Photography by Barbara Olson
As an educator and author, I deeply believe we can break through the barriers that isolate us by building community, friendships, and a sense of belonging. With classes, groups, and writing, I share the wisdom I’ve learned from resourceful people who rebuilt support networks after isolating ordeals in their lives.
Val is the author of The Art of Comforting: What to Say and Do for Others in Distress (Penguin/Random House, 2010). With a Master of Science degree in rehabilitation counseling from Virginia Commonwealth University, she has followed her passion for comforting others since facilitating her first support group in 1993 for people living with cancer. Reaching isolated and disadvantaged communities for 24 years, she has organized and led support groups, outreach initiatives, and training programs for people living with serious illness, disability, grief, and trauma.
After her first book, The Art of Comforting, was published, her speaking and training venues have grown to include hospitals, government agencies, hospices, colleges, and women’s organizations. Val’s articles and interviews about comforting have appeared in publications such as TIME, AARP Bulletin, Whole Living, Marie Claire, Good Housekeeping, Coping with Cancer magazine, Boston Globe magazine, Chicago Tribune, McClean’s magazine (Canada), and others.
Val is now working on a new book, 400 Friends and No One to Call, about breaking out of isolation and building friendships, community and a sense of belonging. On that topic, she teaches a course called Brave New Friendships, and has discovered that millennials and boomers alike want to learn how to build more face-to-face opportunities for meaningful conversation, purposeful activities, and expanding our sense of belonging.
Blogging on the topic of breaking out of isolation, she contributes to the Boston-based Health Story Collaborative, founded by Annie Brewster, MD, of Massachusetts General Hospital. With her series, Brave New Normal: Keeping Conversations Vital in Healthcare, she provides Q&As with authors and healthcare professionals such as Dhruv Khullar, MD, a contributor to the New York Times, and Kelsey Crowe, Ph.D., co-author of the bestselling self-help guide, There Is No Good Card for This.
Val is represented by FinePrint Literary Management.
The Art of Comforting is a Nautilus Book Award Gold Medalist, 2011, Grief and Loss Category
- SPEAKING VENUES IN GREATER BOSTON:
- Dana-Farber Cancer Institute, Blum Resource Center, Boston
- Hospice of the Good Shepherd (Good Shepherd Community Care), Newton, MA
- Osher Lifelong Learning Center at UMass Boston
- Thrive Support and Advocacy, Marlborough, MA
- Massachusetts Council on Aging, Center at the Heights, Needham, MA
- Brookline Adult and Community Education
- Arlington Community Education
- Newton Community Education
- SPEAKING VENUES, East Coast US:
- Medical College of Virginia, School of Allied Health Professions, Richmond, Virginia
- New Seminary, New York, NY
- American Rehabilitation Counseling Association, Virginia Chapter
- Lifelong Learning Institute, affiliated with Virginia Commonwealth University
- NASW, Virginia Chapter
- Virginia Association of Hospices and Palliative Care
- Maine Medical Center
- Cancer Community Center, S. Portland, Maine
- Department of Health and Human Services, State of Maine
- University of Southern Maine, Continuing Education, Maine
- Redington-Fairview General Hospital, Skowhegan, Maine
Author, Narrator & Producer, The Even Keel Program, a self-help relaxation tool. Even Keel clients include:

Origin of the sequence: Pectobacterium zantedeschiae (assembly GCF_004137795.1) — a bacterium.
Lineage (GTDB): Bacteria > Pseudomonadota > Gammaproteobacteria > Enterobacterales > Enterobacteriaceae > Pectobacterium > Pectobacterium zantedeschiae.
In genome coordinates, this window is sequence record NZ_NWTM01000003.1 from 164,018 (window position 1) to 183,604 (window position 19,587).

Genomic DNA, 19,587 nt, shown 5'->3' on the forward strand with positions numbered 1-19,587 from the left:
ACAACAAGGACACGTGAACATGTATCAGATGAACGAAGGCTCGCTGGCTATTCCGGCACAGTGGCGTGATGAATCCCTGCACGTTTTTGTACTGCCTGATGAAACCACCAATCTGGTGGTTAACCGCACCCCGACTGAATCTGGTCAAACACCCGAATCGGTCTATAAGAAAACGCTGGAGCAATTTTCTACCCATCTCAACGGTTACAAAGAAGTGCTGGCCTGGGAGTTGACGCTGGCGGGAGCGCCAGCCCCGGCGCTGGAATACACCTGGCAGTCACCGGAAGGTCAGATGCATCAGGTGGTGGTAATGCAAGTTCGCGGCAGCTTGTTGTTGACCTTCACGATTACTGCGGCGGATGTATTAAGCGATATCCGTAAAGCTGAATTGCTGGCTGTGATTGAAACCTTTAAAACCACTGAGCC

- Mayo Clinic, Rochester, Minnesota—Even Keel relaxation training programs were used on their Video-on-Demand broadcast system for patients throughout their hospitals
- Portland Adult Education, Maine
- Virginia Housing Development Authority
“For five years, Val Walker’s presentations have drawn large groups interested in learning the vital skills of comforting. Family and professional caregivers have enjoyed her warm, compassionate and practical approach.” —Michele Johns, Executive Director, Cancer Community Center, South Portland, Maine
“When Val Walker taught our students training to be chaplains for several years, they gained a greater understanding of how to provide comfort and care. I would recommend Val as an inspirational speaker for anyone who wishes to be a comforting presence for others and also wishes to find ways to comfort themselves.” —The Reverend Dr. Robert Morse, Clinical Pastoral Education Supervisor, Association for Clinical Pastoral Education (Retired)
“Val is a warmly engaging speaker who allows us to address the unique issues of loss, grieving and ultimately the comfort so needed by those in distress. With her heartfelt compassion and knowledge, she gives us the language and behaviors to help comfort others and ourselves. I have learned so much from her presentations.” —Marie Worley, MS, CRC, Vocational Rehabilitation Counselor and Sponsoring Member Virginia Rehabilitation Counseling Association
M.S. Rehabilitation Counseling, Virginia Commonwealth University, Richmond, Virginia. Specialized training in life transitions and loss
Human Rights Advocate and Trainer, Certification with the Commonwealth of Massachusetts, Developmental Disabilities Services (2017)
M.H.R.T/C. Mental Health Rehabilitation Technician, State of Maine.
Mandt System, Portland Maine
Communication Skills, Conflict Resolution, Trauma Informed Services
C.R.C. Certified Rehabilitation Counselor, 1993-98.
Certified Rehabilitation Provider, Board of Professional Counselors, Commonwealth of Virginia, 1993-96.
B.F.A. Applied Theatre, minor in Dance, Virginia Commonwealth University, Richmond, Virginia. Including 2 years in Scotland and England teaching speech and drama to people with disabilities (Worked as Youth Drama Specialist at the Craigmillar Festival Society)
Val Walker, MS